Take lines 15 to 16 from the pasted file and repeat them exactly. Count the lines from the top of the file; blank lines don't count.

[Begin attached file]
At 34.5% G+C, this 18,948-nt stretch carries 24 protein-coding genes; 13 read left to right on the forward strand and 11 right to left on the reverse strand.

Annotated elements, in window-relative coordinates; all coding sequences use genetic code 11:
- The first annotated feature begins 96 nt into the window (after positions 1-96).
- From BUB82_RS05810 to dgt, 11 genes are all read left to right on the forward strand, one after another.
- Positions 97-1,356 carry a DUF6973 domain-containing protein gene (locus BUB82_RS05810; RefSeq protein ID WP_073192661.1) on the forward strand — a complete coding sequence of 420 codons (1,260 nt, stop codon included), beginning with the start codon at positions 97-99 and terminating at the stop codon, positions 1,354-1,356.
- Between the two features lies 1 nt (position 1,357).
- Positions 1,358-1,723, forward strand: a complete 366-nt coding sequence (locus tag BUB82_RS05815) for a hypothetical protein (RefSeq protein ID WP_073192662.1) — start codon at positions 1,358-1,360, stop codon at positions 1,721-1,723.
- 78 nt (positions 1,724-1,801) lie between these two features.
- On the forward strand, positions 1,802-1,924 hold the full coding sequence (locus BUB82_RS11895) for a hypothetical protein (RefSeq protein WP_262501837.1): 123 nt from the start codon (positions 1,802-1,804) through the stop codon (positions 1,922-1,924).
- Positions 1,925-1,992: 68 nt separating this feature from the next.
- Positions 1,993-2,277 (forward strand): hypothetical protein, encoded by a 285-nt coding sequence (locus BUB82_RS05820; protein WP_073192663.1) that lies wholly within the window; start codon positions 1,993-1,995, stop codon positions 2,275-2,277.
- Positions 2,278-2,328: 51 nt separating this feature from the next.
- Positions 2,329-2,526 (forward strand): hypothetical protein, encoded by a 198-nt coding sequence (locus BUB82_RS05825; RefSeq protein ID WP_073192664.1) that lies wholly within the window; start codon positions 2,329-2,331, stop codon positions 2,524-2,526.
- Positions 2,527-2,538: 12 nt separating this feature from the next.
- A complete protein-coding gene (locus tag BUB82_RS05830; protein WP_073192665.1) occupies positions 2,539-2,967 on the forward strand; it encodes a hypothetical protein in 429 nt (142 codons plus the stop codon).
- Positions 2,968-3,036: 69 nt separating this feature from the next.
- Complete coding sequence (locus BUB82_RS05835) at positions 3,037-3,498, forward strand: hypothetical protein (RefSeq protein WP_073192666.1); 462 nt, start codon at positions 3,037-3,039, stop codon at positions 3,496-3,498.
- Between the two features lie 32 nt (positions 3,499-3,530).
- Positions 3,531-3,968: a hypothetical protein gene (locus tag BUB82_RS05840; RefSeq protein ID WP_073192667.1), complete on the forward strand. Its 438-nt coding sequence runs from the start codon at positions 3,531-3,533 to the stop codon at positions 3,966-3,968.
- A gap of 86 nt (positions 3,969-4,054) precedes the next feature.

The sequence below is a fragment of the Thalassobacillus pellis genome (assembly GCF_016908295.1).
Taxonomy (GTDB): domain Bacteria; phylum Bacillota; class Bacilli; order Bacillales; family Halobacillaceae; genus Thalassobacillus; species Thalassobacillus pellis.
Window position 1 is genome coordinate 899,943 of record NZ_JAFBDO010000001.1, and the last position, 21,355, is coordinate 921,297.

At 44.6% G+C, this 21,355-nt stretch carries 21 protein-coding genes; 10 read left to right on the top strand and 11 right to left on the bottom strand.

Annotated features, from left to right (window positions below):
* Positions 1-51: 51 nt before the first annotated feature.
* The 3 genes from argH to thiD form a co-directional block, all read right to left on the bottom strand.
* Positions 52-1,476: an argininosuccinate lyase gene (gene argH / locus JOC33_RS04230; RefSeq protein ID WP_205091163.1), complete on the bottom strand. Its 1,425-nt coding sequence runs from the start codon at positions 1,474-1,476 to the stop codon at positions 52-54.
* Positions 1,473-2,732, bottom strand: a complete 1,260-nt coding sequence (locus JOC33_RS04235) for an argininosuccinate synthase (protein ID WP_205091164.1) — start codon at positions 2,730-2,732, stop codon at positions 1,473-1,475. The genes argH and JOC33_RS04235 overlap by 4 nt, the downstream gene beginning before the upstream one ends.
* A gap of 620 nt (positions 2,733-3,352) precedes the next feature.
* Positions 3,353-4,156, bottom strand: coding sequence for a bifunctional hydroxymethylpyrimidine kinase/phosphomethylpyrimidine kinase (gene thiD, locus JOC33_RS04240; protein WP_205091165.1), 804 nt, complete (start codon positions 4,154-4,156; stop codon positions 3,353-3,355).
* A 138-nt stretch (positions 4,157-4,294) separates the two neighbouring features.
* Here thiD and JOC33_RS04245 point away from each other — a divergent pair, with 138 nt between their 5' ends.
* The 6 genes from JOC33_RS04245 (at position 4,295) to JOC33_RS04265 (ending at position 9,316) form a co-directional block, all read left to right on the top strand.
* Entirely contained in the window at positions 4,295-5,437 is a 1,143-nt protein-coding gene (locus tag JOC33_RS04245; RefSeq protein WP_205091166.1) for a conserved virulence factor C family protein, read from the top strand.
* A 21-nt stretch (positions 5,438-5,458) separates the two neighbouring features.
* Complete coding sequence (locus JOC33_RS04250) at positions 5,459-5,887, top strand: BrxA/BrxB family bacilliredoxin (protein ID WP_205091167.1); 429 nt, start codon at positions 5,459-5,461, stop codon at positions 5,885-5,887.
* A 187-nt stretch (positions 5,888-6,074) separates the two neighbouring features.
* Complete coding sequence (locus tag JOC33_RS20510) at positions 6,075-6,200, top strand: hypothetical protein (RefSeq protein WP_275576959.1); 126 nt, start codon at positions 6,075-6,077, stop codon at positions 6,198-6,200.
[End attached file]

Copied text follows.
- A complete protein-coding gene (locus tag BUB82_RS05830; protein WP_073192665.1) occupies positions 2,539-2,967 on the forward strand; it encodes a hypothetical protein in 429 nt (142 codons plus the stop codon).
- Positions 2,968-3,036: 69 nt separating this feature from the next.